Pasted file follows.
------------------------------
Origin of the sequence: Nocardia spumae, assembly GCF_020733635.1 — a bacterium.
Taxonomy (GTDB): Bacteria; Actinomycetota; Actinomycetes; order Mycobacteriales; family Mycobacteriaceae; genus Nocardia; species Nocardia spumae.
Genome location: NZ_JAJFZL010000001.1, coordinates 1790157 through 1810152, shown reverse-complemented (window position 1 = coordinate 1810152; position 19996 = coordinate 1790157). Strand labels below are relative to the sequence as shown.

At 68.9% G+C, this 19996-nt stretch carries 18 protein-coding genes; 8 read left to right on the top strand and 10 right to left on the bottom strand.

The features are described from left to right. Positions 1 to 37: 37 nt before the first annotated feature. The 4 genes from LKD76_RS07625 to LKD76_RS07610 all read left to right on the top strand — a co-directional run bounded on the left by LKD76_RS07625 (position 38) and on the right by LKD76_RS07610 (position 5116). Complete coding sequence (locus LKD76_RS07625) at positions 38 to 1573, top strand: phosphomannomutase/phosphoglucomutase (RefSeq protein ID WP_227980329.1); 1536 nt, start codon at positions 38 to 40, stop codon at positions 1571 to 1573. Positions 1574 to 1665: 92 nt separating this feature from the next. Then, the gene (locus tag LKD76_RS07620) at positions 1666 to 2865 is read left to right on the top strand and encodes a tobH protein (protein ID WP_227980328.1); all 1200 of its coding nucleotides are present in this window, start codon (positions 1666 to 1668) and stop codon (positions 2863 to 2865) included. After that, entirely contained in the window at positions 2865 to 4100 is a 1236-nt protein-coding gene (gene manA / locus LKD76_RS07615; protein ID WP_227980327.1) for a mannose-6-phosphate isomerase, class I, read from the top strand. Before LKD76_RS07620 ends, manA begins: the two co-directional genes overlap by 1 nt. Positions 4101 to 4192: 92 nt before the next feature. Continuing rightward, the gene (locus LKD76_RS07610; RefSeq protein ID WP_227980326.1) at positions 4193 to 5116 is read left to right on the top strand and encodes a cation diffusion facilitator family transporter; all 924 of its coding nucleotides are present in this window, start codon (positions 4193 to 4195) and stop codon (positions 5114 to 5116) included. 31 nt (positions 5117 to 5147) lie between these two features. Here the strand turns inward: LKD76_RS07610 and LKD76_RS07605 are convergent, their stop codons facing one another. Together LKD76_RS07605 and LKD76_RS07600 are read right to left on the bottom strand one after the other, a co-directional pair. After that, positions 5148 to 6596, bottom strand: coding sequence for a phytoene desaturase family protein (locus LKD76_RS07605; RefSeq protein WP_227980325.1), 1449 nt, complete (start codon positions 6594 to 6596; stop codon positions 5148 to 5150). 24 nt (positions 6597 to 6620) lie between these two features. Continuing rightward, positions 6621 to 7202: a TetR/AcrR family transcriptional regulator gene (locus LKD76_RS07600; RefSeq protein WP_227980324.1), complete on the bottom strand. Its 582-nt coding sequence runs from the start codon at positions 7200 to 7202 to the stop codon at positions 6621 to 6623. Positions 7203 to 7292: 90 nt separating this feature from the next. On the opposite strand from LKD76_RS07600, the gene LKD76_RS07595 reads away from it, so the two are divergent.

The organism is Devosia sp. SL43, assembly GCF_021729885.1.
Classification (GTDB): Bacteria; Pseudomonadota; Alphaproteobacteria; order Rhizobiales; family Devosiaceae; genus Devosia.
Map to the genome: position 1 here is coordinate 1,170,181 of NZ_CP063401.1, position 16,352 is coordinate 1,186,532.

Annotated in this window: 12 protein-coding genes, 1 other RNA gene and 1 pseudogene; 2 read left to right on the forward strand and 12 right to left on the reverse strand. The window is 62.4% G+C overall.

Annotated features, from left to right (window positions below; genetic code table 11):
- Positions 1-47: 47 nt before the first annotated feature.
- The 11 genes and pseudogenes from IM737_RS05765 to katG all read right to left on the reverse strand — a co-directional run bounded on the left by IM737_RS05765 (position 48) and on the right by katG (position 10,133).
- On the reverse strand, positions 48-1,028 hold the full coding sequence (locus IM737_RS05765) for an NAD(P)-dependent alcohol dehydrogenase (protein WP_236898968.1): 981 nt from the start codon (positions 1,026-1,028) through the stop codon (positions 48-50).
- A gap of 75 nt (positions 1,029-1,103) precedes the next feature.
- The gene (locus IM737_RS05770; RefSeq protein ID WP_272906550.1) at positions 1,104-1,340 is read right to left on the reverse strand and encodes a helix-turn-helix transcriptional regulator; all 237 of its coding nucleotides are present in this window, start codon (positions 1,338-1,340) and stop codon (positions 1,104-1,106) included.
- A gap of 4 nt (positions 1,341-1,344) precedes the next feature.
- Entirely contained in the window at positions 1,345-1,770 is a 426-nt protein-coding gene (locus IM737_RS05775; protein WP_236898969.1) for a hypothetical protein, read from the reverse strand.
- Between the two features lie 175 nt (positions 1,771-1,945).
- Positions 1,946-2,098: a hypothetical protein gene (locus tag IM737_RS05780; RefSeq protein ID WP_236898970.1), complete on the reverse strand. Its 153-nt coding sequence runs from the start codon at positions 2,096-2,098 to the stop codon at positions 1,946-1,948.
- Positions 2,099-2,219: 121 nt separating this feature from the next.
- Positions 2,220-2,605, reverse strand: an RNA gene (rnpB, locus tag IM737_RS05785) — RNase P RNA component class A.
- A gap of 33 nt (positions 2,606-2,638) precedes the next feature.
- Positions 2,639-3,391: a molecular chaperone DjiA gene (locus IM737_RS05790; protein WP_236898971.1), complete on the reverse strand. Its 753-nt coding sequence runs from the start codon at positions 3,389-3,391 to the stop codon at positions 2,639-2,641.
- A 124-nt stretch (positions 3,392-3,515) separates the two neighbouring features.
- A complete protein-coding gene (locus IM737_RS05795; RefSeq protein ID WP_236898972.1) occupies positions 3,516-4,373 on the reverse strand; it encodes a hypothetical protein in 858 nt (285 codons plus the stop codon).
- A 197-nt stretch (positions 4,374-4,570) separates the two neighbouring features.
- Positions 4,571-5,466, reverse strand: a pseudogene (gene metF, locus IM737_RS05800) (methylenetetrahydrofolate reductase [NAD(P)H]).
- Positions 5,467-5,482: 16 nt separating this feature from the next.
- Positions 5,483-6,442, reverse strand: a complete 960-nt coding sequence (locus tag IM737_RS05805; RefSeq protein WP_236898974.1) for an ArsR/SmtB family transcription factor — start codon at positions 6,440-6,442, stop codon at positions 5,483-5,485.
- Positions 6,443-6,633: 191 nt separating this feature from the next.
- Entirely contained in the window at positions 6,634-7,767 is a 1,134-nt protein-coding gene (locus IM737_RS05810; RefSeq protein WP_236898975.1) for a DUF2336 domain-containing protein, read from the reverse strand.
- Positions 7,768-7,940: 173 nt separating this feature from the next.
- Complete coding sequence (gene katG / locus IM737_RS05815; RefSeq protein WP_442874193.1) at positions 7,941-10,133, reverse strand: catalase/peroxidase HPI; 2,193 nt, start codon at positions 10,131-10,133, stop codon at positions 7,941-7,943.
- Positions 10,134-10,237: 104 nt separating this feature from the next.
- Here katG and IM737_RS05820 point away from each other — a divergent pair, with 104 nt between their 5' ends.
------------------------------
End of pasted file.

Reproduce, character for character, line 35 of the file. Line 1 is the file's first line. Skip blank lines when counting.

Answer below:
- Here katG and IM737_RS05820 point away from each other — a divergent pair, with 104 nt between their 5' ends.